During the ascendancy of the new technology, vinyl remained a favorite of audiophiles who preferred its rich, warm resonance over the compressed, sterile sound of digital replacements, but that was a miniscule market. Sales reached a nadir in 2006, dipping below 1 million units. Since then, they have grown every year. In 2018, 16.8 million LPs were sold in the U.S. They were on track to surpass those numbers in 2019. While still only accounting for about 4 percent of all music sales, it seems that records are off the endangered species list.
"Part of it is everything comes back around, right?" says Catherine Hawksworth, owner of Modern Legend, a downtown Wilmington store selling new vinyl. "And the trend aspect of it. It's like everything, the ebb and flow. It goes out and comes back in."
Tim Freeman, owner of Yellow Dog Discs, has experienced the depths and the rebound. The store was established in 2000 as an outlet for used music, videos and games. He made the questionable decision to add vinyl to the inventory when he took over in 2004.
"All we had was CDs and DVDs," he says. "I introduced records. Everybody thought I was crazy. It wasn't a big boom all of a sudden. There was a bit of an underground market here for it. The local collectors slowly found out and started coming in. It grew from there."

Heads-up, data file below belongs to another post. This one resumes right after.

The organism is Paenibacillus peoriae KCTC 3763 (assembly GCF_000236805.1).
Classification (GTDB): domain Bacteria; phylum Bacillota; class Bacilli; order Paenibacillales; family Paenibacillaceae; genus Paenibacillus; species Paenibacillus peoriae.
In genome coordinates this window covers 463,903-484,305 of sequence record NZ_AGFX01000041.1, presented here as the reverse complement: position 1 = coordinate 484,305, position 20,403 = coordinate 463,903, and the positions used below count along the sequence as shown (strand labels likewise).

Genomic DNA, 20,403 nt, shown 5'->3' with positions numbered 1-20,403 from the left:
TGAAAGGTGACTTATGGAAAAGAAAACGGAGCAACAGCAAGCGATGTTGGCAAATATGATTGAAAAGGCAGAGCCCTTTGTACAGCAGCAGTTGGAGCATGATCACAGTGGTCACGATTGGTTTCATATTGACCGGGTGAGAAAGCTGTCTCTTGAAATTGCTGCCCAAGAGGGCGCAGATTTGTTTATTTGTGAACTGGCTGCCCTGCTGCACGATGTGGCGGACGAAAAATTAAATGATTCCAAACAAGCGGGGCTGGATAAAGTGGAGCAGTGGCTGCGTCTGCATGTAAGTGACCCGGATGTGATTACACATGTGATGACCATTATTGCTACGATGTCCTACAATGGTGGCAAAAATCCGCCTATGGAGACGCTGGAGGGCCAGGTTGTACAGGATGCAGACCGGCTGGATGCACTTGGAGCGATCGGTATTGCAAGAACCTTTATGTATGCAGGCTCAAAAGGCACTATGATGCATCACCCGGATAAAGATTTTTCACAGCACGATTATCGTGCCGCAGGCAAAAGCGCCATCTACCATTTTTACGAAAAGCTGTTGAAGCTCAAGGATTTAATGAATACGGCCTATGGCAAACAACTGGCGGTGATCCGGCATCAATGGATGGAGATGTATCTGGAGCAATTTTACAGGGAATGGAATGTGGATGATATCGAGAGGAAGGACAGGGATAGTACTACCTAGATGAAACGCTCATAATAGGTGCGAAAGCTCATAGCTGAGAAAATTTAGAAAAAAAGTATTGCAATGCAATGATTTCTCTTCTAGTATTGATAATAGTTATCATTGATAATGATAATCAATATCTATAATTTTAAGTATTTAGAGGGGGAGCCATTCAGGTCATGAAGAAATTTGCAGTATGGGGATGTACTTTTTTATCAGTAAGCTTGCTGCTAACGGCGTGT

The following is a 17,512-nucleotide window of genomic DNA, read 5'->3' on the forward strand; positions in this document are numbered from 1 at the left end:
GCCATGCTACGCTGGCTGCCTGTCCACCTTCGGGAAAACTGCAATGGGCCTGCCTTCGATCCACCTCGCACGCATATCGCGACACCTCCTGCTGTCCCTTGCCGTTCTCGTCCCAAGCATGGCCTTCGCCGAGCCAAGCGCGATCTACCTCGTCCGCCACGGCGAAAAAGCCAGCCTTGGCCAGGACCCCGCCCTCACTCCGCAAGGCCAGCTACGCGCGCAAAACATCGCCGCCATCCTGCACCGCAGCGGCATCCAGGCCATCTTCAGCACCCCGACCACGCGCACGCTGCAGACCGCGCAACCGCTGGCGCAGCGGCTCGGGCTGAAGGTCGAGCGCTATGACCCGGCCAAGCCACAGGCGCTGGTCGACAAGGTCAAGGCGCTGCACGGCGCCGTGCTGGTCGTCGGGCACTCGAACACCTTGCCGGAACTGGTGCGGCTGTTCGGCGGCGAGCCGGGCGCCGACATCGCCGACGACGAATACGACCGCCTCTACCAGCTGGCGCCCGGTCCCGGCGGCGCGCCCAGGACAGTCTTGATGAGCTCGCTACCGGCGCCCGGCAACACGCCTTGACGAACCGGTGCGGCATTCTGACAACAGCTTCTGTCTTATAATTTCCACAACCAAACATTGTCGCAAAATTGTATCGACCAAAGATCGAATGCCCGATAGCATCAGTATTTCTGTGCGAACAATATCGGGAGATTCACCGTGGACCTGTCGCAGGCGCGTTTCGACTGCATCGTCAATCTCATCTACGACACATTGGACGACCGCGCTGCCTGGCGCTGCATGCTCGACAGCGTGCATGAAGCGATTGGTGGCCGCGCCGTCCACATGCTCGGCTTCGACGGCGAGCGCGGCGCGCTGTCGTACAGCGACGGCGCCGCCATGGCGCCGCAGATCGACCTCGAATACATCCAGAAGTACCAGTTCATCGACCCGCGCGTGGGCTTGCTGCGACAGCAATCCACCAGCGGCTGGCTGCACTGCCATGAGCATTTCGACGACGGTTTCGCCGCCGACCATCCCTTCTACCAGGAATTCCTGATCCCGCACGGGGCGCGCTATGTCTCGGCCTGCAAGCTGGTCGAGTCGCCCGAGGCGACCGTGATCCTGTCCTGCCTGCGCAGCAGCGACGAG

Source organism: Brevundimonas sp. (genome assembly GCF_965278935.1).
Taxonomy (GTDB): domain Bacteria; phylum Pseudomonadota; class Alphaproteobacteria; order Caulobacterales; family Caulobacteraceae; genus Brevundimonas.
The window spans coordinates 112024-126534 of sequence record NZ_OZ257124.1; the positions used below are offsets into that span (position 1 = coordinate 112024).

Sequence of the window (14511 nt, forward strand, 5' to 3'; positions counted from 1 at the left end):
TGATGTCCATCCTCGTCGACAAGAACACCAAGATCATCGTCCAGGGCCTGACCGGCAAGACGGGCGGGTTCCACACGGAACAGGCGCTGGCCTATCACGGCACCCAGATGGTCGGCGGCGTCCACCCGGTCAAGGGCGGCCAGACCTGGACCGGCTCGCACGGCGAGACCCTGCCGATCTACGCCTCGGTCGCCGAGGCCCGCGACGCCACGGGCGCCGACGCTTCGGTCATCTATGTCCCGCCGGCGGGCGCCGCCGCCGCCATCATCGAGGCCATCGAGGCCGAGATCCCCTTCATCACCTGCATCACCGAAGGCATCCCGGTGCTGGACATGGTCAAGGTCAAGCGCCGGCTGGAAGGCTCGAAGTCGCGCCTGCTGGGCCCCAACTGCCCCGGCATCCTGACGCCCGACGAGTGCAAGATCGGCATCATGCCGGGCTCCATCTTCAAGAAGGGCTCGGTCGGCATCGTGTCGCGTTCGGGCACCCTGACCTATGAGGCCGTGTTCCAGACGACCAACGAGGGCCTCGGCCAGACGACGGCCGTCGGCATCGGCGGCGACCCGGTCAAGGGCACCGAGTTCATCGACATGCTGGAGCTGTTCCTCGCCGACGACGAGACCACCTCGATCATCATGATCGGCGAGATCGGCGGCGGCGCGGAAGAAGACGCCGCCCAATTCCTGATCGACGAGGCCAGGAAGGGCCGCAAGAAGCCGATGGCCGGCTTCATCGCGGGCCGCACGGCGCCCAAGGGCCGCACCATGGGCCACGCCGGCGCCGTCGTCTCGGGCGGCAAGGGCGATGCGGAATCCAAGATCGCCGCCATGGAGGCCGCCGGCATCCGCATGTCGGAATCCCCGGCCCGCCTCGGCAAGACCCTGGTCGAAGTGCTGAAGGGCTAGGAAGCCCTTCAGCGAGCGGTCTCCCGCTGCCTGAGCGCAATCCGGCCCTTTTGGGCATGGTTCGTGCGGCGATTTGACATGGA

The store still sells used CDs, DVDs and video games, but "vinyl is the main focus right now," Freeman says. The records are sold to customers like Sarah Hager, a 76-year-old who is browsing the bargain box where every record is priced at $1, sold as is.
"I'm just seeing if they have any of my favorites," she says. "I love all kinds of music. It's whatever gets my fancy at the moment."
She picks out a couple to add to her extensive collection, which numbers at least 300. Just about every day, in just about any room in her house, she'll listen to a record or two.
"Just recently I bought a portable turntable that I can carry around with me," she says. "I put it on the countertop when I'm cooking. I just like the way they sound, and I like the way they look. And if you get tired of them, you can make a dish out of them. Really, we did that in Girl Scouts. We made dishes out of the worn-out vinyl."